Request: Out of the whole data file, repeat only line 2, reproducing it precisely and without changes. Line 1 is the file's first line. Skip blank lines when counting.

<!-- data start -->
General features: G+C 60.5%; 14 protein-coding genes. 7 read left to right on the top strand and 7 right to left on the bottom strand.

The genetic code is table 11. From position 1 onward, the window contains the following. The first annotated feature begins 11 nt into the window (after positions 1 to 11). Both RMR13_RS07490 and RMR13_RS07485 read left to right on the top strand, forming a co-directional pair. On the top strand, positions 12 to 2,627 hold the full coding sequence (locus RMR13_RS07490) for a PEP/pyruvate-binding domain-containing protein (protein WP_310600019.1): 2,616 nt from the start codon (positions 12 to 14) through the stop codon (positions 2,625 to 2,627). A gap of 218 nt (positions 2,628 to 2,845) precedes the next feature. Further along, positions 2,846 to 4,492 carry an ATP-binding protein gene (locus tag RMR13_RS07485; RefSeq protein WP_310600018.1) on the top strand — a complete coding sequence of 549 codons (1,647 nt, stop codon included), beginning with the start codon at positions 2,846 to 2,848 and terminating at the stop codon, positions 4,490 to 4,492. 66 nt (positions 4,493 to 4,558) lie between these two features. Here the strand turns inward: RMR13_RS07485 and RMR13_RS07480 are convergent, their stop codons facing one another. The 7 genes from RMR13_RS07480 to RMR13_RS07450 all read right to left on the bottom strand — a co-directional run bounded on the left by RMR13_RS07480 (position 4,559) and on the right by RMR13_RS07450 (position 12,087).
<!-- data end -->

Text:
The genetic code is table 11. From position 1 onward, the window contains the following. The first annotated feature begins 11 nt into the window (after positions 1 to 11). Both RMR13_RS07490 and RMR13_RS07485 read left to right on the top strand, forming a co-directional pair. On the top strand, positions 12 to 2,627 hold the full coding sequence (locus RMR13_RS07490) for a PEP/pyruvate-binding domain-containing protein (protein WP_310600019.1): 2,616 nt from the start codon (positions 12 to 14) through the stop codon (positions 2,625 to 2,627). A gap of 218 nt (positions 2,628 to 2,845) precedes the next feature. Further along, positions 2,846 to 4,492 carry an ATP-binding protein gene (locus tag RMR13_RS07485; RefSeq protein WP_310600018.1) on the top strand — a complete coding sequence of 549 codons (1,647 nt, stop codon included), beginning with the start codon at positions 2,846 to 2,848 and terminating at the stop codon, positions 4,490 to 4,492. 66 nt (positions 4,493 to 4,558) lie between these two features. Here the strand turns inward: RMR13_RS07485 and RMR13_RS07480 are convergent, their stop codons facing one another. The 7 genes from RMR13_RS07480 to RMR13_RS07450 all read right to left on the bottom strand — a co-directional run bounded on the left by RMR13_RS07480 (position 4,559) and on the right by RMR13_RS07450 (position 12,087).